Misha's Gang (aka Russian String Orchestra) performing in their usual Fringe venue, theSpace @ Surgeons Hall are always on my “to visit” list at this time of the year. There are a few reasons for this, but high on that list is the sheer technical quality of these young musicians (most are under 30 years old, and many are far younger than that), their seemingly endless repertoire of music, and of course their musical director Misha Rachlevsky.
Misha's Gang is a show that you can return to year after year and know that the programme is going to be completely different from your last visit, and even during their stay here at The Fringe, the performance schedule is constantly changing. What never changes though is the quality of the music, and these, amongst many others, are reasons why this show has been one of the runaway success stories of The Edinburgh Festival Fringe in recent years.
Every time I come to one of Misha’s performance I discover new music, and with today’s “Scandinavian Smorgasbord” filled with music from Edvard Grieg, Jean Sibelius, Lars-Erik Larsson, Carl Nielsen, Niels Gade and Jacob Gade, Misha’s Gang delivered a mixture of known, and “how have I not discovered this music before” musical moments for me this afternoon. There were of course, as usual, a few surprises in the performance’s music, and I am not giving any of those away to people yet to catch up with the show.
Music has no national or ethnic boundaries to Misha Rachlevsky, it is all part of the same wonderful, and never finished, musical tapestry, and that concept of us all being part of something far larger than we perhaps imagine was clearly demonstrated with Misha's Gang performing with Scottish harpist Karen Marshalsay.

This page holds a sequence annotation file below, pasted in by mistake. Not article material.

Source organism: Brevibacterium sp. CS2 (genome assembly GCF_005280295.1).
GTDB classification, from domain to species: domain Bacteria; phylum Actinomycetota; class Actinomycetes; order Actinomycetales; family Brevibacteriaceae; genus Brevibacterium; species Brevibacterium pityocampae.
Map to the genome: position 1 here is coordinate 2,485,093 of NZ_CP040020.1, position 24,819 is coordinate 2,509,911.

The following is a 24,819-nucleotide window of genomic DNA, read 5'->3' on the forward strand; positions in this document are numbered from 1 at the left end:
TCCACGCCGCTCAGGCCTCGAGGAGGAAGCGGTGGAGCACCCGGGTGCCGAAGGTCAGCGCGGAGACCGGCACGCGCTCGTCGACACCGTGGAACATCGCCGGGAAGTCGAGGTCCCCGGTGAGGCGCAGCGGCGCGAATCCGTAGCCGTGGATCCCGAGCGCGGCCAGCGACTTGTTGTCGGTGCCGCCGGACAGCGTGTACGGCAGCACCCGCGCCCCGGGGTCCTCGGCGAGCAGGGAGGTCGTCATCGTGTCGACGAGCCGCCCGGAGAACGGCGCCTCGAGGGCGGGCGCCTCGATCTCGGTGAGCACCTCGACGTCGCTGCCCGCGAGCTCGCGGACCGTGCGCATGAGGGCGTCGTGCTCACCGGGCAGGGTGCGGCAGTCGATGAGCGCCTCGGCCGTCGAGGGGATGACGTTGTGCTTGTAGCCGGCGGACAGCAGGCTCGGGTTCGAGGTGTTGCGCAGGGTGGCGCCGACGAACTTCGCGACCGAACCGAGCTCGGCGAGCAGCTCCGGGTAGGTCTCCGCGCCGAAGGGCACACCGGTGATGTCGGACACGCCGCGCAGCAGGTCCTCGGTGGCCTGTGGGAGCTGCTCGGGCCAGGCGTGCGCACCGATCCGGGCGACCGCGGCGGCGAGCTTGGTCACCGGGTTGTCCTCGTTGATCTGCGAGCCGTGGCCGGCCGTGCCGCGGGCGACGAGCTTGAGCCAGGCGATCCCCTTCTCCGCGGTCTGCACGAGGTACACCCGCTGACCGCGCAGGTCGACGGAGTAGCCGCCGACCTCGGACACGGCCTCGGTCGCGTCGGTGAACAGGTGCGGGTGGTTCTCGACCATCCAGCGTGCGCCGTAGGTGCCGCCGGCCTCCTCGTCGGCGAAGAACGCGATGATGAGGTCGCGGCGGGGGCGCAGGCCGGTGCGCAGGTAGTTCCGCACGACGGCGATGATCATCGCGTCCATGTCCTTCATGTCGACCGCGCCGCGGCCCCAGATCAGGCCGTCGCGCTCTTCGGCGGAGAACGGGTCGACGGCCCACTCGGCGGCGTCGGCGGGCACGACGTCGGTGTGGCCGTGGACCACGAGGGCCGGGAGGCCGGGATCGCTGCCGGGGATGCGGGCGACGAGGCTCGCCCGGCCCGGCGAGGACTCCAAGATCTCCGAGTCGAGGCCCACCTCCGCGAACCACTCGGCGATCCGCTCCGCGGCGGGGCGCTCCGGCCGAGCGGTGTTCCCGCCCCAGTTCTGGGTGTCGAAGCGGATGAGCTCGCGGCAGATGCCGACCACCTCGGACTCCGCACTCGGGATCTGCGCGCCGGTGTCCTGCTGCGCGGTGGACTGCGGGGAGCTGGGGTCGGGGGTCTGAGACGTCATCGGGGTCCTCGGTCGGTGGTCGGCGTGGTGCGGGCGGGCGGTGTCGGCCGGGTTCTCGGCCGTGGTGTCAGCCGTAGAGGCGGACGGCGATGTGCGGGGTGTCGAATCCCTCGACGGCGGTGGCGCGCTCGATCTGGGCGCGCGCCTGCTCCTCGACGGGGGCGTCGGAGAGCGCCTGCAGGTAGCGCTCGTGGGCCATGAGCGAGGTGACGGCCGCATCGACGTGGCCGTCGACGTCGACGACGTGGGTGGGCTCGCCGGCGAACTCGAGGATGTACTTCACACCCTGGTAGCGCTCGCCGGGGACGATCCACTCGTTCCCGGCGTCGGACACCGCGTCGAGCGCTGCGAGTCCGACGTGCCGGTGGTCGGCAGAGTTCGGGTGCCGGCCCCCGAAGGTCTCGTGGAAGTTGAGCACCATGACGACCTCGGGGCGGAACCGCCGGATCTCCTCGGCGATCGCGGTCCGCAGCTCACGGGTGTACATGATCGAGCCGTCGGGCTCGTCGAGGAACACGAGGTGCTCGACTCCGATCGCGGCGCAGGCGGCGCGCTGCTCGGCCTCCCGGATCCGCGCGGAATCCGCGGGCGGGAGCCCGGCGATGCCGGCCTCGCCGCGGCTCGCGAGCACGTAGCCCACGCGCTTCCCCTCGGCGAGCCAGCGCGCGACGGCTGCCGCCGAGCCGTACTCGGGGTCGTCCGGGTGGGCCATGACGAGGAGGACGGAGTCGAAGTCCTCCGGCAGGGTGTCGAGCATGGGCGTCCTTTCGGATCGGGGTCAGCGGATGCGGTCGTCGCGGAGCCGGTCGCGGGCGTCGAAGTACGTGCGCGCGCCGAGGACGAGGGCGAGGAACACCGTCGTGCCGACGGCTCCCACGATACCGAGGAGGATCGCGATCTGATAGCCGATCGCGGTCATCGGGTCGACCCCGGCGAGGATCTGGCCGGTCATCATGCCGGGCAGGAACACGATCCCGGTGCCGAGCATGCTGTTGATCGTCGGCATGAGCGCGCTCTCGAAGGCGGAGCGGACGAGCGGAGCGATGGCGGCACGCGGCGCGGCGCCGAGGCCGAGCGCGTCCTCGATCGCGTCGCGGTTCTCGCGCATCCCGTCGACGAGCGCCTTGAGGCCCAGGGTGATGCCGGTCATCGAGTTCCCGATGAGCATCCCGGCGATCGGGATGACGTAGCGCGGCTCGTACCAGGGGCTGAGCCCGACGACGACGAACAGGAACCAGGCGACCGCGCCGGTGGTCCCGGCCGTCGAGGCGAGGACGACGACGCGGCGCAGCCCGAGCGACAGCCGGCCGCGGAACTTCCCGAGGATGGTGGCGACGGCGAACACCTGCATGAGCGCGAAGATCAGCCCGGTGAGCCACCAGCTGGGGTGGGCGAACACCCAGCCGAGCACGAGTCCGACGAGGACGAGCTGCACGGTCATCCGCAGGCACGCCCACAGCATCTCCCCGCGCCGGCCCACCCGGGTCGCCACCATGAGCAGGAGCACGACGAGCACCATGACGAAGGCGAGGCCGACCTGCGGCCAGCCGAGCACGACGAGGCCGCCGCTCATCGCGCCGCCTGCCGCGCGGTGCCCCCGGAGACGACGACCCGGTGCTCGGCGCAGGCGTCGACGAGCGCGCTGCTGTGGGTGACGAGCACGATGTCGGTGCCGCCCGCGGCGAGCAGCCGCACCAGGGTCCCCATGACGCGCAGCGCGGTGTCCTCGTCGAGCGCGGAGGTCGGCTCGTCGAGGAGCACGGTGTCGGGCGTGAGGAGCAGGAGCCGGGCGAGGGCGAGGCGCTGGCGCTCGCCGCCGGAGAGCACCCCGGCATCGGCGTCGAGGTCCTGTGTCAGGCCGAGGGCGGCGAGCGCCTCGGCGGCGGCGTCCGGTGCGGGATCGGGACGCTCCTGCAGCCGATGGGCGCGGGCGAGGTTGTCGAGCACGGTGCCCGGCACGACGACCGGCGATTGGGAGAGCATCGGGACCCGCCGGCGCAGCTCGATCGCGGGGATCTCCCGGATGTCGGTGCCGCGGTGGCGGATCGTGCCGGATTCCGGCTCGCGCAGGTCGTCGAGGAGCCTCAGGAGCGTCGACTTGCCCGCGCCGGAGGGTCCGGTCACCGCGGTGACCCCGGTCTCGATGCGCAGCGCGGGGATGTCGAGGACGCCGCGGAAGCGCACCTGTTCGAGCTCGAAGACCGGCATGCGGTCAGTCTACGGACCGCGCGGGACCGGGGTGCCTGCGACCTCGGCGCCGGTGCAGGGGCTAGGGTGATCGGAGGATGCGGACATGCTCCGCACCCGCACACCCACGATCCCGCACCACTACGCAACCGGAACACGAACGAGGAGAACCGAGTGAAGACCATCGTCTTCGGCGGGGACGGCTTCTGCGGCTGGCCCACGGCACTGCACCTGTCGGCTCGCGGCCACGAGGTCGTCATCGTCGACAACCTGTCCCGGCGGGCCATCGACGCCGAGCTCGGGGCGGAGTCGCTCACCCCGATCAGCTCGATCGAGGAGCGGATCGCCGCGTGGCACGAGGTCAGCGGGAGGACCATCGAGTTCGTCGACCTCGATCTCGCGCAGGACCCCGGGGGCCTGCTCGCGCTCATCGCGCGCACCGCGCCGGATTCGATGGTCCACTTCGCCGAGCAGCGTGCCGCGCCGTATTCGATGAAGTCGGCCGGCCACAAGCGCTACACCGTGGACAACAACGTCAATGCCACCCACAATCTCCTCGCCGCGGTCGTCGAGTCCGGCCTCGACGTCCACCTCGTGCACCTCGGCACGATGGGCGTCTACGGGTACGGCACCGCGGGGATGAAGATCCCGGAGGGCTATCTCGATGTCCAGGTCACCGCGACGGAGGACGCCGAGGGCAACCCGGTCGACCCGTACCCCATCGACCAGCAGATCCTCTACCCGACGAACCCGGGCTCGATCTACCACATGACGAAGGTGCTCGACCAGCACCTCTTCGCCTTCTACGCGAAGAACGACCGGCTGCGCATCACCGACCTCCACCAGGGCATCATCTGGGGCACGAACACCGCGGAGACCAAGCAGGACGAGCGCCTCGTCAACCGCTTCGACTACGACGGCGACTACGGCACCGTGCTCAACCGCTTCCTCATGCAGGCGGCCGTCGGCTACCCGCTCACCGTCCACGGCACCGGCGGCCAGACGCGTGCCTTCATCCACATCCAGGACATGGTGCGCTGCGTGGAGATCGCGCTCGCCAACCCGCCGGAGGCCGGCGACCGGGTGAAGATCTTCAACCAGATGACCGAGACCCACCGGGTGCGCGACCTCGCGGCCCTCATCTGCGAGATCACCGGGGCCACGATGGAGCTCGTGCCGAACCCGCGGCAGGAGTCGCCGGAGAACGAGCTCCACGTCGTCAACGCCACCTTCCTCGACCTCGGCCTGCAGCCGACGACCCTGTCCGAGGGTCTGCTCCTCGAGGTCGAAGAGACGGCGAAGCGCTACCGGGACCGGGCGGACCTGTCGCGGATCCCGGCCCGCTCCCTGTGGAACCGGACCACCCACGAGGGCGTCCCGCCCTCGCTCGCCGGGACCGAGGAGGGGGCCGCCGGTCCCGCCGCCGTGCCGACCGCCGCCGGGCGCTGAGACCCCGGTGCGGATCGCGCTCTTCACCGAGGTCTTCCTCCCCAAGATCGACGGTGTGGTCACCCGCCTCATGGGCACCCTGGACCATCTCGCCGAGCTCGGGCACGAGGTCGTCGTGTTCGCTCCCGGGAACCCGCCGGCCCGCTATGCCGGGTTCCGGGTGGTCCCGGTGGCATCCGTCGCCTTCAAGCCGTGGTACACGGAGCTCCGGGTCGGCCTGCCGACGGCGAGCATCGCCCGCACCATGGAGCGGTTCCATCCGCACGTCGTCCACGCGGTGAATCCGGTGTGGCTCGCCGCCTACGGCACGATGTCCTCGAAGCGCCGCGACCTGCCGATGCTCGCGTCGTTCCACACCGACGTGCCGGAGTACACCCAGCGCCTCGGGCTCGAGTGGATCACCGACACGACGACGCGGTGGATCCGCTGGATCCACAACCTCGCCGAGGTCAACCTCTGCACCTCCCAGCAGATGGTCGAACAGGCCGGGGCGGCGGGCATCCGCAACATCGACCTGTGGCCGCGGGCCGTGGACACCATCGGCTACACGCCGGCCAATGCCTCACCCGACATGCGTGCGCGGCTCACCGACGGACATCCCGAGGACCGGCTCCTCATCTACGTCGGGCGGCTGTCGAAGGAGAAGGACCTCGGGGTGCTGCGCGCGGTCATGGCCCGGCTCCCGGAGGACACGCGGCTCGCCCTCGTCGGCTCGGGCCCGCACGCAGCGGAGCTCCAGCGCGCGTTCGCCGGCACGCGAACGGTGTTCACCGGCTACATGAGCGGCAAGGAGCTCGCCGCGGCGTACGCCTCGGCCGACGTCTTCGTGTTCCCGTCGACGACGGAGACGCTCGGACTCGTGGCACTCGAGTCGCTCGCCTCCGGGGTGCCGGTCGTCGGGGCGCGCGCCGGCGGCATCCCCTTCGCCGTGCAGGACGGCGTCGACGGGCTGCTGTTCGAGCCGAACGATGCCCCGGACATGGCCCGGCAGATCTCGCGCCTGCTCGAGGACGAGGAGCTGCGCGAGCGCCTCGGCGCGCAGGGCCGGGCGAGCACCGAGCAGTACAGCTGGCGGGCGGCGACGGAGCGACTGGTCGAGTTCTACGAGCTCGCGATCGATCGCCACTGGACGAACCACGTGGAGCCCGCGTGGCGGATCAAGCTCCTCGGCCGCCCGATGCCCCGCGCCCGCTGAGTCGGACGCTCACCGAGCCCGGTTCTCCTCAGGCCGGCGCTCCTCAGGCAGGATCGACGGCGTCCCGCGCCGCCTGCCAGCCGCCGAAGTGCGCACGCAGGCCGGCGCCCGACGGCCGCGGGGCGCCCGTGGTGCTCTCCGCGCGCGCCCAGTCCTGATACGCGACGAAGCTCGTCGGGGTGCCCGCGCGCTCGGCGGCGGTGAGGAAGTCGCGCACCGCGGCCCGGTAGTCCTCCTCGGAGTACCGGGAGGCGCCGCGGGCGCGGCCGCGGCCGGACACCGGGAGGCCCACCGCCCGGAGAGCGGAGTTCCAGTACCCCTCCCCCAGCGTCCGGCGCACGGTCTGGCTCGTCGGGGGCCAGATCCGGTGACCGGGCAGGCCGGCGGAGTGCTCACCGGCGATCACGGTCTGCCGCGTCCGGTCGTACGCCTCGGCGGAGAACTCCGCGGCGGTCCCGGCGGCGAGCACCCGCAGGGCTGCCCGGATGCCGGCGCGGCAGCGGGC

One of the never ending pleasures of any performance from Misha's Gang is always for me watching how Misha himself is moved by the music he is conducting and how those emotions are conveyed to the orchestra and to the audience. It is obvious that music is not just a passion for Misha Rachlevsky, it is woven into the very fabric of his life, it is as essential to him as breathing, and somehow to him, music is a living and breathing entity in itself, a force of nature like the wind or the rain. Somehow Misha understands what is below the written notes of music, he understands that this music is not a mechanical collection of notes and spaces, but a window into the very souls of the men and women who created it. It is this special understanding and the ability to teach young musicians to open their hearts and minds to a bigger picture that makes Misha Rachlevsky such a special educator.
I always like the ethos that the Russian String Orchestra and Misha Rachlevsky bring to the Fringe, that understanding that classical music is not the property of an intellectual class of society, but something universal that belongs to every one of us. Misha always reminds us that the music that he plays is a living connection to those who wrote it, and why they wrote it. Also any performance of the Russian String Orchestra is a reminder to anyone who has elitist thoughts about music that these musicians could easily perform in and fill far more prestigious venues at the official Festival. Perhaps this review will encourage a few people who might not normally step out of their regular comfort zone for their classical music to do as Lou Reed advised and take a “Walk On The Wild Side” that is The Fringe.
There is a double chance to catch up with everyone this year as the Russian String Orchestra (with Misha of course) also have a series of concerts at Old Saint Paul’s.
theSpace @ Surgeons Hall
Aug 9-12, 14-24
1 hour 10 minutes
Country: Russian Federation
Group: Russian String Orchestra
Review by Tom King